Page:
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back to article London dirty-bomb tests start this weekend

Home Office counter-terror boffins from the chemical, biological, radiological, and nuclear (CBRN) Science and Technology Programme will carry out "tracer gas trials" in London starting this weekend. Tony McNulty, the minister in charge of security spooks and special-powers cops, revealed the plans to Parliament yesterday. " …

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Prosecute the media...

...for spreading panic. Is there any mileage in this? I suppose it's too hard to legislate for sanity given the abuses to which such legislation could be subject.

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Sign this journo up as a guinnea pig

Bit insensitive those closing comments. Even an attack harming 12 people is of concern and it is right that the authorities are carrying out experiments to get a better understanding of any threat such as this. I wonder if the author lives and works in London or not.

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Dan

The difference between...

'Real pros like the IRA" and the rise in Islamic fundamentalist terrorism is that the IRA used to helpfully phone someone up and actually tell them when and where a bomb was due to go off. The 7/7 bombings make IRA activity in London seem almost nostalgic.

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Hmmm sounds familiar

Oh yes, here we are 'A Higher from of Killing' by Robert Harris and Jeremy Paxman.

i950 - San Francisco was dosed with Bacillus globigii and Serratia marcescens to simulate a Soviet biological attack. Both bacteria were 'thought' to be harmless. Later tests showed that pretty much everyone in SF had inhaled the bacteria.

The next year, the Navy contaminated wooden crates in Pennsylvania then had them shipped to Norfolk VA. This time they included Aspergillus fumigatis because (and you're going to love this one) it was thought that black workers were more likely to host the bacterium.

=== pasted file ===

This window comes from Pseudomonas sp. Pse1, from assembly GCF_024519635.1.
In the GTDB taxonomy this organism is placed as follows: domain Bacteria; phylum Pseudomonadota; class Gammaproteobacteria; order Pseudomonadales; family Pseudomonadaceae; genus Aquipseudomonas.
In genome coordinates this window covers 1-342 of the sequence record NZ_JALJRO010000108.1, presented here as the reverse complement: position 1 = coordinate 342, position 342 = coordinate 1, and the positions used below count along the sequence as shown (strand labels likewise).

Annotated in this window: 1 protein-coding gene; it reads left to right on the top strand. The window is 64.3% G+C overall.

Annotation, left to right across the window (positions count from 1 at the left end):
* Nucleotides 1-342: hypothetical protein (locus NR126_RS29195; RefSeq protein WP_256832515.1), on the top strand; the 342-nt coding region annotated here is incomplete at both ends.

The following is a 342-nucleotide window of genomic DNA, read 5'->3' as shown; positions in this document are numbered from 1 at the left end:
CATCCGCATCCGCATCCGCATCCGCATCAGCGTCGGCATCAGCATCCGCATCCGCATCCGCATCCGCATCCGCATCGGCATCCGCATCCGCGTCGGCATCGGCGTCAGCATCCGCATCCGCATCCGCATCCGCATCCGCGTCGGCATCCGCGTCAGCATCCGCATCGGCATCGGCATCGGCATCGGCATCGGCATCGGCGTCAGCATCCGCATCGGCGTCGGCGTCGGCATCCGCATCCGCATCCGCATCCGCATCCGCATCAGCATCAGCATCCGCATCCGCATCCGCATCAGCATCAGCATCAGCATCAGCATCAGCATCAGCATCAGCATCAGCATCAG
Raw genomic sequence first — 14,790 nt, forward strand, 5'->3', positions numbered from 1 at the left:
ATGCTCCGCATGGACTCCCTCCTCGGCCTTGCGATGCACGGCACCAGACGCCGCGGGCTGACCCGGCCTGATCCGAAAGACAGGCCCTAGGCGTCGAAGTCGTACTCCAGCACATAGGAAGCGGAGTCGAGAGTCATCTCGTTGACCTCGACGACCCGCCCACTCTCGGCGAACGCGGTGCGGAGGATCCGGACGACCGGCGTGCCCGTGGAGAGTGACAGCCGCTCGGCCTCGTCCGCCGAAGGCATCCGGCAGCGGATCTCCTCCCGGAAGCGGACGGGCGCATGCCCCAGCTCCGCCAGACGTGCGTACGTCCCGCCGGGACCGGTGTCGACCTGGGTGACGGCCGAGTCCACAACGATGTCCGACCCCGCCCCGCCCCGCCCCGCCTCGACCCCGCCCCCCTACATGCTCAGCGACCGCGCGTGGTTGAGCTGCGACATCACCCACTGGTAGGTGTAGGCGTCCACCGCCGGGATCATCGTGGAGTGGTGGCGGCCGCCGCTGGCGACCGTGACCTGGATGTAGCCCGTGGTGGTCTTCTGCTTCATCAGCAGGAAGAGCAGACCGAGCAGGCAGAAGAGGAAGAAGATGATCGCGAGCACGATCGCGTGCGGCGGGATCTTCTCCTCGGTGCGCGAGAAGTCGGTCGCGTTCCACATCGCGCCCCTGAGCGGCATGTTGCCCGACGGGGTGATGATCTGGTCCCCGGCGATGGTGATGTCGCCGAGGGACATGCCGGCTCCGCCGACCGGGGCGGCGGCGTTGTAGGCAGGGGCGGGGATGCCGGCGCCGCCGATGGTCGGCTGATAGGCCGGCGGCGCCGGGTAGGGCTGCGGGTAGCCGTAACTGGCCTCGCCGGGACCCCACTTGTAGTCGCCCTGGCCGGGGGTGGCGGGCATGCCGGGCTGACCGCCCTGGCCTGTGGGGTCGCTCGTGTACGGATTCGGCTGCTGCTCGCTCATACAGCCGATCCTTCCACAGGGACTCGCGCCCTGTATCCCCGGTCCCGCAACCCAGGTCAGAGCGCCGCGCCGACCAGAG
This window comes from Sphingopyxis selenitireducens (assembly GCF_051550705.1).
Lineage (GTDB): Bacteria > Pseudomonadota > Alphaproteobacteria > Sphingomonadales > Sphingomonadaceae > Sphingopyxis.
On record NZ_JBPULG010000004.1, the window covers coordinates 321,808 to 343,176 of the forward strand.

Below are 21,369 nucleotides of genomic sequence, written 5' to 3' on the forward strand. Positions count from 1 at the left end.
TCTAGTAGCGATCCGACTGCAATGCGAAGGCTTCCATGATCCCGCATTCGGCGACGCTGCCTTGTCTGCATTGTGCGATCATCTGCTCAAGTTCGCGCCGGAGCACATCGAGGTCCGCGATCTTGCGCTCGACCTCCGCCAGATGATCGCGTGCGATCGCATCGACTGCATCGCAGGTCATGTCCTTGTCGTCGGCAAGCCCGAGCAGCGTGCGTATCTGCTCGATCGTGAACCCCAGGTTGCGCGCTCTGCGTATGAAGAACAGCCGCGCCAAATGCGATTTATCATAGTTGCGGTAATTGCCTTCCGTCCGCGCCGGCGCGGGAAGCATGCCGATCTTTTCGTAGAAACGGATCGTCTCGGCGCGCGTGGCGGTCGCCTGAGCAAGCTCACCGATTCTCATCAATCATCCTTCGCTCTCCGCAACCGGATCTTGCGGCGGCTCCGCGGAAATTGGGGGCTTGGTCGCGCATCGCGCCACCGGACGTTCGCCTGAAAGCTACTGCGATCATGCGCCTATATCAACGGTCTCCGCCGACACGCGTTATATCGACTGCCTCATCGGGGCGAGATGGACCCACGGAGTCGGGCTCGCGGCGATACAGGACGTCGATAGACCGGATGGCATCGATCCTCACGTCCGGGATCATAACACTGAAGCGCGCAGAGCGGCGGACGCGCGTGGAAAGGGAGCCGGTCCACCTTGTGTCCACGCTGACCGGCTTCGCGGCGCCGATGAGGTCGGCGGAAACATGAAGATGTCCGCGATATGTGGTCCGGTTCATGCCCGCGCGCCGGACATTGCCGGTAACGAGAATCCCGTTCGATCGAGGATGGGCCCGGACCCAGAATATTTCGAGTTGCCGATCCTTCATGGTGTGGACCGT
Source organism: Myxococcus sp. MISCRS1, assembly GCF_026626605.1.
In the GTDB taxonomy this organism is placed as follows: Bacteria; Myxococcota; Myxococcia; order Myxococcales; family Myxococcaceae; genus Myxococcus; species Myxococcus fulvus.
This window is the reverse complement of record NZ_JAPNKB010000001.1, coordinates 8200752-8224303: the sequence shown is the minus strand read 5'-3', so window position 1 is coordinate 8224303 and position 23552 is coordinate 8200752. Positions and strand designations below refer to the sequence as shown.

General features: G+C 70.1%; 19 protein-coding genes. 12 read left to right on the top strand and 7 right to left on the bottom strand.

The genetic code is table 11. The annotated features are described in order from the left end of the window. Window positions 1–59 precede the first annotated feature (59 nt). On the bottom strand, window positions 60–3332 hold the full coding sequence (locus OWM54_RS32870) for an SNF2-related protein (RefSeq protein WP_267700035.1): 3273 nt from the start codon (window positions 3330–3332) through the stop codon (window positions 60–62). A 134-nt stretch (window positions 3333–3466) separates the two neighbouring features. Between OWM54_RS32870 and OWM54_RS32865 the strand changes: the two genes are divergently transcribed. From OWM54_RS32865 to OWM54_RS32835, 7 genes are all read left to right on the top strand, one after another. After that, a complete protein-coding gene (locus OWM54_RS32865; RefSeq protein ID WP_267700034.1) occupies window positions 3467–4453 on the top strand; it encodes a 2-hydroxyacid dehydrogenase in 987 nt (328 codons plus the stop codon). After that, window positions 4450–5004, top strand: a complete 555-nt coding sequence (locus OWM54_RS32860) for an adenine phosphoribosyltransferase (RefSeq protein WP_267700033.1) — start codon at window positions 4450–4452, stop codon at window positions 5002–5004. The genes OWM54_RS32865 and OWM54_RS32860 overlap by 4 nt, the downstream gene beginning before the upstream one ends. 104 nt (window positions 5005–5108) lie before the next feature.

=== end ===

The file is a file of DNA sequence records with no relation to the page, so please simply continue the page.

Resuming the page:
1953, not just the East Coast of the US, but also Winnipeg - Canada, whose populaiton were told that the city was being sprayed with experimental chemicals that could hide it from radar. That test was repeated (with the same excuse) on Minneapolis.

Meanwhile back in Blighty, in 1952 and 1953, HMS Ben Lomand was dispatched to the West Coast of Scotland where it dispersed clouds of active disease-causing bacteria over rafts holding animals. Later trials were only cancelled because of bad weather. The tests were then repeated in the calmer weather of the Bahamas until 1955.

And from 1957 onwards, the RAF was busy flying round the coast spraying the supposedly harmless, but very easy to detect zinc cadmium sulphate from drop tanks. Pretty much the whole country was dosed with the stuff. Further clouds of zcs were also released from the chimneys of Harwell nuclear research station.

The end result of all this work? That it's pretty much impossible to stop people being exposed to some amount of contamination, but that the number actually exposed to deadly quantities is relatively small.

So what's changed? Ah yes, now we can expect lots of official Home Office footage of scary looking armed police in NBC suits; that'll teach us to doubt John Reid!

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what if..

the wind is stronger and blowing in a different direction if and when such an attack occurs. I cannot see six weeks of trials covering all possible atmospheric conditions.

Of course the climate of fear generated by such actions makes it easier to curb our freedom.

However, not being prepared for such an eventuality would be gross negligence. After all we have upset a lot of people and created more enemies than we ever had before by bending over for the Bush administration.

Perhaps a policy change that curbs American imperialism in the middle east would be a more akin to dealing with the disease rather than preparing for the symptoms.

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Anonymous Coward

prompt & accurate

"Making prompt, accurate information available to the public could prevent the panic sought by terrorists."